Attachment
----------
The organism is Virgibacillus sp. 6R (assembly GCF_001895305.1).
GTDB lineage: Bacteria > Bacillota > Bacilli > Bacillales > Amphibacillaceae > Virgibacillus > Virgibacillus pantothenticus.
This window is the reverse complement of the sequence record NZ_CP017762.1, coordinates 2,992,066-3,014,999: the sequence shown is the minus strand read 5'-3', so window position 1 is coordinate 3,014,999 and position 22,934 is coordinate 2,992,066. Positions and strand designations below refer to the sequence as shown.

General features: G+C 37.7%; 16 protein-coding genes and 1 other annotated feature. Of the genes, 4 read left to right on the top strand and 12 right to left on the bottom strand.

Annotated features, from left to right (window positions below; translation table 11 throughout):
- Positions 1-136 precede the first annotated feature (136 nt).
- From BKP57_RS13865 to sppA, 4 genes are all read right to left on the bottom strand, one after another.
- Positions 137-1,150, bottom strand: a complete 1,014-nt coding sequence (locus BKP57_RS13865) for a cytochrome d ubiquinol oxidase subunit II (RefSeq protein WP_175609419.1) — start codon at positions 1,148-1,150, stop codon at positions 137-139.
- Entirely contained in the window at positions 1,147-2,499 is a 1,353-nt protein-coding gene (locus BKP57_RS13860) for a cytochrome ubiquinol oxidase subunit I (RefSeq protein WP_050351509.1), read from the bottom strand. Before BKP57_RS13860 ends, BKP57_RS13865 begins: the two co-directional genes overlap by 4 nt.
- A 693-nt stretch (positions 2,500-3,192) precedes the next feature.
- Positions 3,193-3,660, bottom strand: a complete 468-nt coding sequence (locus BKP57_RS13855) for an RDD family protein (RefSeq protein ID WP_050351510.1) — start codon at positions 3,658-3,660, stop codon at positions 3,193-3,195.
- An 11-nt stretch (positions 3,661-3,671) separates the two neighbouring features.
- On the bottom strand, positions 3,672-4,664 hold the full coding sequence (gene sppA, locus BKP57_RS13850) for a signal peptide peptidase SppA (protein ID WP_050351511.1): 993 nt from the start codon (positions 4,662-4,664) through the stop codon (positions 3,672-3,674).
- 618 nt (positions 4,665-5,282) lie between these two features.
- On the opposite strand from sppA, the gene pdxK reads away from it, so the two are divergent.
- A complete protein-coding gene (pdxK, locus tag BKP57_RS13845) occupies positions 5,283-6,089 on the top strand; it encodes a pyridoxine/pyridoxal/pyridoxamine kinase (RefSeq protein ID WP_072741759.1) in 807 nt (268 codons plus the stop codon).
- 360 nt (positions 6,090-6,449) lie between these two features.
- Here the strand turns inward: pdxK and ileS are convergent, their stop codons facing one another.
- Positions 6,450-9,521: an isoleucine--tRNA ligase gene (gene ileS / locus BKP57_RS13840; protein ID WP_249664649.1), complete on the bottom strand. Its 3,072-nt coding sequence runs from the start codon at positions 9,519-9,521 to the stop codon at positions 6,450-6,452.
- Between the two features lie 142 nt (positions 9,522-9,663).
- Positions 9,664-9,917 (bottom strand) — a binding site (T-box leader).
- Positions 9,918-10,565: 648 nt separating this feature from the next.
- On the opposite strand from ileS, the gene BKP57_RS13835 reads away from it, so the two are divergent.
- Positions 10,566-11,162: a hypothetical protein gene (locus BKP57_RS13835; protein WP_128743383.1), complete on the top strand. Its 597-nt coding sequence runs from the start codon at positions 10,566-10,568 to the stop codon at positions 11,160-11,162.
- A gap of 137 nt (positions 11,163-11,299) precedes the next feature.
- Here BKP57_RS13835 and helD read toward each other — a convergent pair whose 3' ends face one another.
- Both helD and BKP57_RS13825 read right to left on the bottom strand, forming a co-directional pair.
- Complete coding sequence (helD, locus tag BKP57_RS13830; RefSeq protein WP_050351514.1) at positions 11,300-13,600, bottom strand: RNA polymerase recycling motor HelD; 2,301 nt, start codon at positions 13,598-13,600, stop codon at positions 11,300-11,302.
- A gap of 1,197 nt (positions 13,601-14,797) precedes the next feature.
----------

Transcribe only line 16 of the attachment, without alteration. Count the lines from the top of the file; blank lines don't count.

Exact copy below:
- A complete protein-coding gene (pdxK, locus tag BKP57_RS13845) occupies positions 5,283-6,089 on the top strand; it encodes a pyridoxine/pyridoxal/pyridoxamine kinase (RefSeq protein ID WP_072741759.1) in 807 nt (268 codons plus the stop codon).